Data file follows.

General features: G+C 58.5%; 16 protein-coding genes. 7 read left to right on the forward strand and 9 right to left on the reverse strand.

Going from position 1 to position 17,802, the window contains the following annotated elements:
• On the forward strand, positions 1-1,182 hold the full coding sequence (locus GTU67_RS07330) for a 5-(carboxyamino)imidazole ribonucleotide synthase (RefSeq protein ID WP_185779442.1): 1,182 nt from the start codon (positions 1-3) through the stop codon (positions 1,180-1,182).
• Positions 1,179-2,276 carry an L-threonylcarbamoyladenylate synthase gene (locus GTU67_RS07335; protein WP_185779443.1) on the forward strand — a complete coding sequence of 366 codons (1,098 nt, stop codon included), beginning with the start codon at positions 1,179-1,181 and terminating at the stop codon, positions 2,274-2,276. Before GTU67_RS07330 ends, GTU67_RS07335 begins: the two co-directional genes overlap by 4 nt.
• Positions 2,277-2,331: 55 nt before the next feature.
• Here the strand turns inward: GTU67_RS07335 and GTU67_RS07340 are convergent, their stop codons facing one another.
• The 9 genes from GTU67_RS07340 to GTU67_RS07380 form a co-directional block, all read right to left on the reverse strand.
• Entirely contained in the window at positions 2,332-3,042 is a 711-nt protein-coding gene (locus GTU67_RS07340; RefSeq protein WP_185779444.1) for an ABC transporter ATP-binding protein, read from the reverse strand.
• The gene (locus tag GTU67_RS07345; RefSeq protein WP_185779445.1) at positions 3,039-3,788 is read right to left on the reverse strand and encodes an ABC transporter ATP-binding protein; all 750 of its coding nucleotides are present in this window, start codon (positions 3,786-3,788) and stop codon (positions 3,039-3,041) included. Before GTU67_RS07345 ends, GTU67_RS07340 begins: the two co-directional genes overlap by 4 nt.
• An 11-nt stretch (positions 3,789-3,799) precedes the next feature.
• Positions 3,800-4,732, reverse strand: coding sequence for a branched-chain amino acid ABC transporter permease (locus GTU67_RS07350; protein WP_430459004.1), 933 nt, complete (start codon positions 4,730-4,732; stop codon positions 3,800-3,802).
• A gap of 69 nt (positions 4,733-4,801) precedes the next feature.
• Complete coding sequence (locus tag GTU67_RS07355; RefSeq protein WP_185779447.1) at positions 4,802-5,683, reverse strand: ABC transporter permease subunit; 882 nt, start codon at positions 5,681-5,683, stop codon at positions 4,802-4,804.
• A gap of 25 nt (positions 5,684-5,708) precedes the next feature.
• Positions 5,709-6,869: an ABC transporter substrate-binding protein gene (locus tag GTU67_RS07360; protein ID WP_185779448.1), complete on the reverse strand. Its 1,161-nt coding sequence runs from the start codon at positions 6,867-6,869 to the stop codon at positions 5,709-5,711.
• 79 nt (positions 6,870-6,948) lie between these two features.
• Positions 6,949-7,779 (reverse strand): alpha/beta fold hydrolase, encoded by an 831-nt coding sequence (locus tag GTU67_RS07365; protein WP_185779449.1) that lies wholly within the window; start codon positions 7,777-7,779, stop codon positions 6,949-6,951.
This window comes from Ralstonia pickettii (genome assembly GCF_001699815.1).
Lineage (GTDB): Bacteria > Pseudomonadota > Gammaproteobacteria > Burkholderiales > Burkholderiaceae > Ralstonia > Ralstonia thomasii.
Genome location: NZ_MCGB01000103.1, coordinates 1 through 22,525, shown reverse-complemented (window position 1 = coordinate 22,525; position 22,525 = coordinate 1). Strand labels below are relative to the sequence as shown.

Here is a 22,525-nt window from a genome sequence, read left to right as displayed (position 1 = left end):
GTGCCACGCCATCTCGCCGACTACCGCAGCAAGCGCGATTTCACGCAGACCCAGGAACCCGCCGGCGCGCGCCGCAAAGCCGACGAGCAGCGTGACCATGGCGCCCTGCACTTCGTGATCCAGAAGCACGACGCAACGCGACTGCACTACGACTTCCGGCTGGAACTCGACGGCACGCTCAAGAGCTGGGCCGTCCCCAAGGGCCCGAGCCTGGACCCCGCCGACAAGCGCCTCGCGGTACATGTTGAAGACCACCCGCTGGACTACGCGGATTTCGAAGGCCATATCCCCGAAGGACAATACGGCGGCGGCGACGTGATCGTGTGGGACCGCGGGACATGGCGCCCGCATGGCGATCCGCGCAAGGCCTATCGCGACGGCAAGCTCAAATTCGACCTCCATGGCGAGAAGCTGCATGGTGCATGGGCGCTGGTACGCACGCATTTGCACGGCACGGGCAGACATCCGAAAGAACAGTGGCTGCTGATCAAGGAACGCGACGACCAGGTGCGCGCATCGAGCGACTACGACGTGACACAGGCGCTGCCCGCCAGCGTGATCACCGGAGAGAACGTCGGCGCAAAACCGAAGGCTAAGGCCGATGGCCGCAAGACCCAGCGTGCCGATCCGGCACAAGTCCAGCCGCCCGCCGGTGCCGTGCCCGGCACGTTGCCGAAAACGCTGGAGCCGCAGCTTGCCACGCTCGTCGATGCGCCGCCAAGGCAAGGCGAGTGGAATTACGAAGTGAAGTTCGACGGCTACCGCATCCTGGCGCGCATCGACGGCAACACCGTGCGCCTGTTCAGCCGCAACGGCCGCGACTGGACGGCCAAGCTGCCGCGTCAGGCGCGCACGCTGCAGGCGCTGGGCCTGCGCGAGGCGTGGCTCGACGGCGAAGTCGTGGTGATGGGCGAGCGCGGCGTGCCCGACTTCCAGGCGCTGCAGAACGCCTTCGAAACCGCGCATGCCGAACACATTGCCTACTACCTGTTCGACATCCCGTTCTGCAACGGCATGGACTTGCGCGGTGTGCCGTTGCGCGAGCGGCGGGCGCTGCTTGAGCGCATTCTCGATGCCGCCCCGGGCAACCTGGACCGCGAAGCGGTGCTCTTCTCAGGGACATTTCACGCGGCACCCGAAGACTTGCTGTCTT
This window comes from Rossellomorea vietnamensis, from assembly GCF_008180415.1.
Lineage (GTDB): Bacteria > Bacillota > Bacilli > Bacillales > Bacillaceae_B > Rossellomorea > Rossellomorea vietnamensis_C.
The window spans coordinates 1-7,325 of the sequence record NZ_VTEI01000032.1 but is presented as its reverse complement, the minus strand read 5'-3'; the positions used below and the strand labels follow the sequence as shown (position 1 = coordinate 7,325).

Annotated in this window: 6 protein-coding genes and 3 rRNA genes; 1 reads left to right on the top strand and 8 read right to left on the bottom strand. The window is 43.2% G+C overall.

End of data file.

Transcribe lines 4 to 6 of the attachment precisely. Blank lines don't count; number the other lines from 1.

• Positions 1,179-2,276 carry an L-threonylcarbamoyladenylate synthase gene (locus GTU67_RS07335; protein WP_185779443.1) on the forward strand — a complete coding sequence of 366 codons (1,098 nt, stop codon included), beginning with the start codon at positions 1,179-1,181 and terminating at the stop codon, positions 2,274-2,276. Before GTU67_RS07330 ends, GTU67_RS07335 begins: the two co-directional genes overlap by 4 nt.
• Positions 2,277-2,331: 55 nt before the next feature.
• Here the strand turns inward: GTU67_RS07335 and GTU67_RS07340 are convergent, their stop codons facing one another.